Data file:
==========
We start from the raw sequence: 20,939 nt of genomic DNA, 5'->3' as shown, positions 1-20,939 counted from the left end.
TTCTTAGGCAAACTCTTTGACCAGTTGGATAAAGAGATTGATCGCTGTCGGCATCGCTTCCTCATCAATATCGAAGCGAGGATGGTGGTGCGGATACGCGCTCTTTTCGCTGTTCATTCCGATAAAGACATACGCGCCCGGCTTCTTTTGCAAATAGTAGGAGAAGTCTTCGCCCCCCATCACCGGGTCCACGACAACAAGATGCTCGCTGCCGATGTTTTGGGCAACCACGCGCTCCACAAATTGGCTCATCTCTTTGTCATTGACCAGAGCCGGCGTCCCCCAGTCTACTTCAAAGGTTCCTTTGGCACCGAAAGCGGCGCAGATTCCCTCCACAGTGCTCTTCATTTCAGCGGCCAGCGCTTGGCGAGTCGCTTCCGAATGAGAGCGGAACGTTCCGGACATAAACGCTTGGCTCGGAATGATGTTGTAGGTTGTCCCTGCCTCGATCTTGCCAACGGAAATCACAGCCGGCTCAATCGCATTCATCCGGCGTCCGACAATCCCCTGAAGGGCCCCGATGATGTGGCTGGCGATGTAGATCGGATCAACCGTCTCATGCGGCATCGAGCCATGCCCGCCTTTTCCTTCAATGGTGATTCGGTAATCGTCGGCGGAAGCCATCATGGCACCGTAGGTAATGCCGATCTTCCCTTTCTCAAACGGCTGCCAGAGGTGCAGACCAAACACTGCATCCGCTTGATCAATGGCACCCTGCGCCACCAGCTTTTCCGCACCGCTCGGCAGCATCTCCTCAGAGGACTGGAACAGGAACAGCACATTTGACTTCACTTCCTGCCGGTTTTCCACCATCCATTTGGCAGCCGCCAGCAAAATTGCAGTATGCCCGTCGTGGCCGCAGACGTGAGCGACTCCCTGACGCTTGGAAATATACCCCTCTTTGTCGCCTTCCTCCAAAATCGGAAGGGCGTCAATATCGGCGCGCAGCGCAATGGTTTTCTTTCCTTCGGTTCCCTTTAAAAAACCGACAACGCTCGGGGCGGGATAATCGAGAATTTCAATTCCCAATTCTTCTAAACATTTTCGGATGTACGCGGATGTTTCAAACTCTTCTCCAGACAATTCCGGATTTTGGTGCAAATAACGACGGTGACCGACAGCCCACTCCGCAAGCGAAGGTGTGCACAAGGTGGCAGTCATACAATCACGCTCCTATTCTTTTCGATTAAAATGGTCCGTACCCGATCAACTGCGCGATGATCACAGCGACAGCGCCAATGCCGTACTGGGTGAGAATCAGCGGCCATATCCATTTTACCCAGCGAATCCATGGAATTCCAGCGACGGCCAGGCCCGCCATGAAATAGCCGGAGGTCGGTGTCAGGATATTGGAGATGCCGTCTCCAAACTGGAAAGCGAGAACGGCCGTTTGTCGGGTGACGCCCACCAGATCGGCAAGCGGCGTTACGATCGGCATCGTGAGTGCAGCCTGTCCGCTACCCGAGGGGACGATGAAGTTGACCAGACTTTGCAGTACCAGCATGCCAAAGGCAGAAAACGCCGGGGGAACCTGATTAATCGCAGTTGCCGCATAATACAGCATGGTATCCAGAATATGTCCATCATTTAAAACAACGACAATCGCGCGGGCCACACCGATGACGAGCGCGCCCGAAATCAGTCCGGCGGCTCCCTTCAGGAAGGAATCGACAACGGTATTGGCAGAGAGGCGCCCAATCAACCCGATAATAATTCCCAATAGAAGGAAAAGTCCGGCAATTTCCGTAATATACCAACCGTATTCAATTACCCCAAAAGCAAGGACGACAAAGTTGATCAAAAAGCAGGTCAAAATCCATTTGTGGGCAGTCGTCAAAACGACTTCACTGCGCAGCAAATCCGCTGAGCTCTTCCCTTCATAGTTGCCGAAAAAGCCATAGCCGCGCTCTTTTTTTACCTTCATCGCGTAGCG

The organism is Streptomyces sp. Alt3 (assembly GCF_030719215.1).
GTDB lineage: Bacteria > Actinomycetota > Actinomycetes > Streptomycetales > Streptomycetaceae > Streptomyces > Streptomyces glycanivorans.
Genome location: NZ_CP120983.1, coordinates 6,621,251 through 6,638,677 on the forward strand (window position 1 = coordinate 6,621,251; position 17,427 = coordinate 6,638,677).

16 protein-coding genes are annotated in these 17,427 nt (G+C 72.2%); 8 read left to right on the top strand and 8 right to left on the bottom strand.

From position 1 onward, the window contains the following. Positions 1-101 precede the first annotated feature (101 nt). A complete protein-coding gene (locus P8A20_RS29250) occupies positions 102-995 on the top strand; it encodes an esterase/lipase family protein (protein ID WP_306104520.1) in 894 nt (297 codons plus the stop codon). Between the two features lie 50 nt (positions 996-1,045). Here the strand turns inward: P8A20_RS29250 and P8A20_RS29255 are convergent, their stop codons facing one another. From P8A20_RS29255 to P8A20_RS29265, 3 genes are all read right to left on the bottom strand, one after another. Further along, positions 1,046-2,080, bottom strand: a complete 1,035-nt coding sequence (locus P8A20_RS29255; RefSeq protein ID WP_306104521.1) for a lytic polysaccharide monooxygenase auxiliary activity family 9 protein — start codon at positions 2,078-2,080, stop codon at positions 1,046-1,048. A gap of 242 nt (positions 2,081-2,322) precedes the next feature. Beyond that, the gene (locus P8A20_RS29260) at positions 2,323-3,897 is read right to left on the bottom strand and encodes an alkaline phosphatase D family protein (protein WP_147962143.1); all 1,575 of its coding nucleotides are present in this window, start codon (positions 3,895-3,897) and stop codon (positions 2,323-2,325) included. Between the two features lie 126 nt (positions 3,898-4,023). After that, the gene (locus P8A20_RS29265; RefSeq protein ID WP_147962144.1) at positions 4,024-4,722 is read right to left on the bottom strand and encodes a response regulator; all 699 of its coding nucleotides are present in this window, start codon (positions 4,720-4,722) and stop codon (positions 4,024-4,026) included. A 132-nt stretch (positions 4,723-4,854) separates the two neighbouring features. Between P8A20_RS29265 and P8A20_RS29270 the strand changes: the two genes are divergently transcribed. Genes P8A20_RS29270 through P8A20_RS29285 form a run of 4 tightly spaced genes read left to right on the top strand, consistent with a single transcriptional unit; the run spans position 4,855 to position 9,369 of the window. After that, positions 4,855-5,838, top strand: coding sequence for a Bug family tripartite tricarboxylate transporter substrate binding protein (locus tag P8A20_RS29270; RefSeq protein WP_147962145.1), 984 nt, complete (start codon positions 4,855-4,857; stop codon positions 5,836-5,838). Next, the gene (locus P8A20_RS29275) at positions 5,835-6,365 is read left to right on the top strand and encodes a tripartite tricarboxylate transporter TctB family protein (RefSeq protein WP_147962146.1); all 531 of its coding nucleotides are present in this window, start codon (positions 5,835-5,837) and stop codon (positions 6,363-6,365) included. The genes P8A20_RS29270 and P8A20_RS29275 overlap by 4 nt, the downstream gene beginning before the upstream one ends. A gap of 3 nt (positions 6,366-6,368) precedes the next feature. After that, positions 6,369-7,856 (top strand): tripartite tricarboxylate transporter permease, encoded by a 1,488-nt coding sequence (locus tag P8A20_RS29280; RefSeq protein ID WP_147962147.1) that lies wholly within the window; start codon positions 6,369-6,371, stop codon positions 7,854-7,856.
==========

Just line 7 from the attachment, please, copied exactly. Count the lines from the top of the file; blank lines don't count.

From position 1 onward, the window contains the following. Positions 1-101 precede the first annotated feature (101 nt). A complete protein-coding gene (locus P8A20_RS29250) occupies positions 102-995 on the top strand; it encodes an esterase/lipase family protein (protein ID WP_306104520.1) in 894 nt (297 codons plus the stop codon). Between the two features lie 50 nt (positions 996-1,045). Here the strand turns inward: P8A20_RS29250 and P8A20_RS29255 are convergent, their stop codons facing one another. From P8A20_RS29255 to P8A20_RS29265, 3 genes are all read right to left on the bottom strand, one after another. Further along, positions 1,046-2,080, bottom strand: a complete 1,035-nt coding sequence (locus P8A20_RS29255; RefSeq protein ID WP_306104521.1) for a lytic polysaccharide monooxygenase auxiliary activity family 9 protein — start codon at positions 2,078-2,080, stop codon at positions 1,046-1,048. A gap of 242 nt (positions 2,081-2,322) precedes the next feature. Beyond that, the gene (locus P8A20_RS29260) at positions 2,323-3,897 is read right to left on the bottom strand and encodes an alkaline phosphatase D family protein (protein WP_147962143.1); all 1,575 of its coding nucleotides are present in this window, start codon (positions 3,895-3,897) and stop codon (positions 2,323-2,325) included. Between the two features lie 126 nt (positions 3,898-4,023). After that, the gene (locus P8A20_RS29265; RefSeq protein ID WP_147962144.1) at positions 4,024-4,722 is read right to left on the bottom strand and encodes a response regulator; all 699 of its coding nucleotides are present in this window, start codon (positions 4,720-4,722) and stop codon (positions 4,024-4,026) included. A 132-nt stretch (positions 4,723-4,854) separates the two neighbouring features. Between P8A20_RS29265 and P8A20_RS29270 the strand changes: the two genes are divergently transcribed. Genes P8A20_RS29270 through P8A20_RS29285 form a run of 4 tightly spaced genes read left to right on the top strand, consistent with a single transcriptional unit; the run spans position 4,855 to position 9,369 of the window. After that, positions 4,855-5,838, top strand: coding sequence for a Bug family tripartite tricarboxylate transporter substrate binding protein (locus tag P8A20_RS29270; RefSeq protein WP_147962145.1), 984 nt, complete (start codon positions 4,855-4,857; stop codon positions 5,836-5,838). Next, the gene (locus P8A20_RS29275) at positions 5,835-6,365 is read left to right on the top strand and encodes a tripartite tricarboxylate transporter TctB family protein (RefSeq protein WP_147962146.1); all 531 of its coding nucleotides are present in this window, start codon (positions 5,835-5,837) and stop codon (positions 6,363-6,365) included. The genes P8A20_RS29270 and P8A20_RS29275 overlap by 4 nt, the downstream gene beginning before the upstream one ends. A gap of 3 nt (positions 6,366-6,368) precedes the next feature. After that, positions 6,369-7,856 (top strand): tripartite tricarboxylate transporter permease, encoded by a 1,488-nt coding sequence (locus tag P8A20_RS29280; RefSeq protein ID WP_147962147.1) that lies wholly within the window; start codon positions 6,369-6,371, stop codon positions 7,854-7,856.